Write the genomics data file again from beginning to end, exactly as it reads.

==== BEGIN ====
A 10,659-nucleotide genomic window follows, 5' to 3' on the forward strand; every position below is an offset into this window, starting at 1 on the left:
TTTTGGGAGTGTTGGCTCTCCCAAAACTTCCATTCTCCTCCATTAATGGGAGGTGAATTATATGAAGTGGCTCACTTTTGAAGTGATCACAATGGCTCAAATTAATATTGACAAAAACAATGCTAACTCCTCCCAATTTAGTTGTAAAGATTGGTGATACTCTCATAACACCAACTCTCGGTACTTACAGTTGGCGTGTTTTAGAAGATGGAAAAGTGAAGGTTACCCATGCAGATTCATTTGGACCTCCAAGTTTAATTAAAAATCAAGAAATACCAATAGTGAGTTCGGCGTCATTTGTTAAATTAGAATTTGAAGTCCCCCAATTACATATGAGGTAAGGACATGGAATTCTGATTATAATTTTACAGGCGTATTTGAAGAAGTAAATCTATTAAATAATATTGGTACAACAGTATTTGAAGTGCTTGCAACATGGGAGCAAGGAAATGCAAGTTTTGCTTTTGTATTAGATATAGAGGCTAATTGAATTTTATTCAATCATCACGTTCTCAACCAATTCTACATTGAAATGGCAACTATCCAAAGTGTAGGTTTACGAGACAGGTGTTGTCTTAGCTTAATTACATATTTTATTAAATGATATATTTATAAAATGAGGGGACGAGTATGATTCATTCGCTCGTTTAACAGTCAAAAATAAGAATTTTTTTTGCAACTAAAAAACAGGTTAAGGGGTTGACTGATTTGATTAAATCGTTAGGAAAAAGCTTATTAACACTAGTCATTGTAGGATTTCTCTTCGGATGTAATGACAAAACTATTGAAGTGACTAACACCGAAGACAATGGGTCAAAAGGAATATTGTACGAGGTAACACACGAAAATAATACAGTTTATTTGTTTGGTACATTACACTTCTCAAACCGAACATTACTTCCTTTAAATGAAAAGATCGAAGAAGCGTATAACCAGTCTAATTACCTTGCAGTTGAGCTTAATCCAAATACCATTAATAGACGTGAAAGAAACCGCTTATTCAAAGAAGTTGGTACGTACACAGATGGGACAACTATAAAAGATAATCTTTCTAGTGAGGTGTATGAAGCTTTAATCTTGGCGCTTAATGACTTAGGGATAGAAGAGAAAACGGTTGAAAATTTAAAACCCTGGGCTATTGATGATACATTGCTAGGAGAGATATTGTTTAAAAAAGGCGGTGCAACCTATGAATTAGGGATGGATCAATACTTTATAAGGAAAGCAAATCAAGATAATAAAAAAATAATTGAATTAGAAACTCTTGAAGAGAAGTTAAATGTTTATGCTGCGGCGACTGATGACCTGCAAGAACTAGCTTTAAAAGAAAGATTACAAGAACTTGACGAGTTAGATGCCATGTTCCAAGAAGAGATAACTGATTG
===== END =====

A 10,659-nucleotide genomic window follows, 5' to 3' on the forward strand; every position below is an offset into this window, starting at 1 on the left:
TTTTGGGAGTGTTGGCTCTCCCAAAACTTCCATTCTCCTCCATTAATGGGAGGTGAATTATATGAAGTGGCTCACTTTTGAAGTGATCACAATGGCTCAAATTAATATTGACAAAAACAATGCTAACTCCTCCCAATTTAGTTGTAAAGATTGGTGATACTCTCATAACACCAACTCTCGGTACTTACAGTTGGCGTGTTTTAGAAGATGGAAAAGTGAAGGTTACCCATGCAGATTCATTTGGACCTCCAAGTTTAATTAAAAATCAAGAAATACCAATAGTGAGTTCGGCGTCATTTGTTAAATTAGAATTTGAAGTCCCCCAATTACATATGAGGTAAGGACATGGAATTCTGATTATAATTTTACAGGCGTATTTGAAGAAGTAAATCTATTAAATAATATTGGTACAACAGTATTTGAAGTGCTTGCAACATGGGAGCAAGGAAATGCAAGTTTTGCTTTTGTATTAGATATAGAGGCTAATTGAATTTTATTCAATCATCACGTTCTCAACCAATTCTACATTGAAATGGCAACTATCCAAAGTGTAGGTTTACGAGACAGGTGTTGTCTTAGCTTAATTACATATTTTATTAAATGATATATTTATAAAATGAGGGGACGAGTATGATTCATTCGCTCGTTTAACAGTCAAAAATAAGAATTTTTTTTGCAACTAAAAAACAGGTTAAGGGGTTGACTGATTTGATTAAATCGTTAGGAAAAAGCTTATTAACACTAGTCATTGTAGGATTTCTCTTCGGATGTAATGACAAAACTATTGAAGTGACTAACACCGAAGACAATGGGTCAAAAGGAATATTGTACGAGGTAACACACGAAAATAATACAGTTTATTTGTTTGGTACATTACACTTCTCAAACCGAACATTACTTCCTTTAAATGAAAAGATCGAAGAAGCGTATAACCAGTCTAATTACCTTGCAGTTGAGCTTAATCCAAATACCATTAATAGACGTGAAAGAAACCGCTTATTCAAAGAAGTTGGTACGTACACAGATGGGACAACTATAAAAGATAATCTTTCTAGTGAGGTGTATGAAGCTTTAATCTTGGCGCTTAATGACTTAGGGATAGAAGAGAAAACGGTTGAAAATTTAAAACCCTGGGCTATTGATGATACATTGCTAGGAGAGATATTGTTTAAAAAAGGCGGTGCAACCTATGAATTAGGGATGGATCAATACTTTATAAGGAAAGCAAATCAAGATAATAAAAAAATAATTGAATTAGAAACTCTTGAAGAGAAGTTAAATGTTTATGCTGCGGCGACTGATGACCTGCAAGAACTAGCTTTAAAAGAAAGATTACAAGAACTTGACGAGTTAGATGCCATGTTCCAAGAAGAGATAACTGATTG